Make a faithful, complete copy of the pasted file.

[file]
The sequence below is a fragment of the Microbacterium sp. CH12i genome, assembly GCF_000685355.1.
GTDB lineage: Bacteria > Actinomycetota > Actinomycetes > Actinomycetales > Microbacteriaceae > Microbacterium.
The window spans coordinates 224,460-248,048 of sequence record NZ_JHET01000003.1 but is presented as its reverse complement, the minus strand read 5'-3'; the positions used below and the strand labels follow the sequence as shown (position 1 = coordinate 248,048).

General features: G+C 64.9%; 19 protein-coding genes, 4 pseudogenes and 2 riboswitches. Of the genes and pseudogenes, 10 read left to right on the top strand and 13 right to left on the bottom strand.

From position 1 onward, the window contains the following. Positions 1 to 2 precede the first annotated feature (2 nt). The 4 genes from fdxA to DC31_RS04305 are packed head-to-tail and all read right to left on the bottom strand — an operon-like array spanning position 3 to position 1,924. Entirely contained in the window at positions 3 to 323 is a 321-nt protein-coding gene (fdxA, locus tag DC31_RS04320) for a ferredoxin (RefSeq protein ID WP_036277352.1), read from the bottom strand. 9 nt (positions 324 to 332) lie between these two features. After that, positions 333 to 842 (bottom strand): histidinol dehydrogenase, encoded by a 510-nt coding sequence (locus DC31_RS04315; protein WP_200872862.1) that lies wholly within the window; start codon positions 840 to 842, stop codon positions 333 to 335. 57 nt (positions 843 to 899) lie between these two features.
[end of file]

The sequence below is a fragment of the Microbacterium sp. CH12i genome, assembly GCF_000685355.1.
GTDB lineage: Bacteria > Actinomycetota > Actinomycetes > Actinomycetales > Microbacteriaceae > Microbacterium.
The window spans coordinates 224,460-248,048 of sequence record NZ_JHET01000003.1 but is presented as its reverse complement, the minus strand read 5'-3'; the positions used below and the strand labels follow the sequence as shown (position 1 = coordinate 248,048).

General features: G+C 64.9%; 19 protein-coding genes, 4 pseudogenes and 2 riboswitches. Of the genes and pseudogenes, 10 read left to right on the top strand and 13 right to left on the bottom strand.

From position 1 onward, the window contains the following. Positions 1 to 2 precede the first annotated feature (2 nt). The 4 genes from fdxA to DC31_RS04305 are packed head-to-tail and all read right to left on the bottom strand — an operon-like array spanning position 3 to position 1,924. Entirely contained in the window at positions 3 to 323 is a 321-nt protein-coding gene (fdxA, locus tag DC31_RS04320) for a ferredoxin (RefSeq protein ID WP_036277352.1), read from the bottom strand. 9 nt (positions 324 to 332) lie between these two features. After that, positions 333 to 842 (bottom strand): histidinol dehydrogenase, encoded by a 510-nt coding sequence (locus DC31_RS04315; protein WP_200872862.1) that lies wholly within the window; start codon positions 840 to 842, stop codon positions 333 to 335. 57 nt (positions 843 to 899) lie between these two features.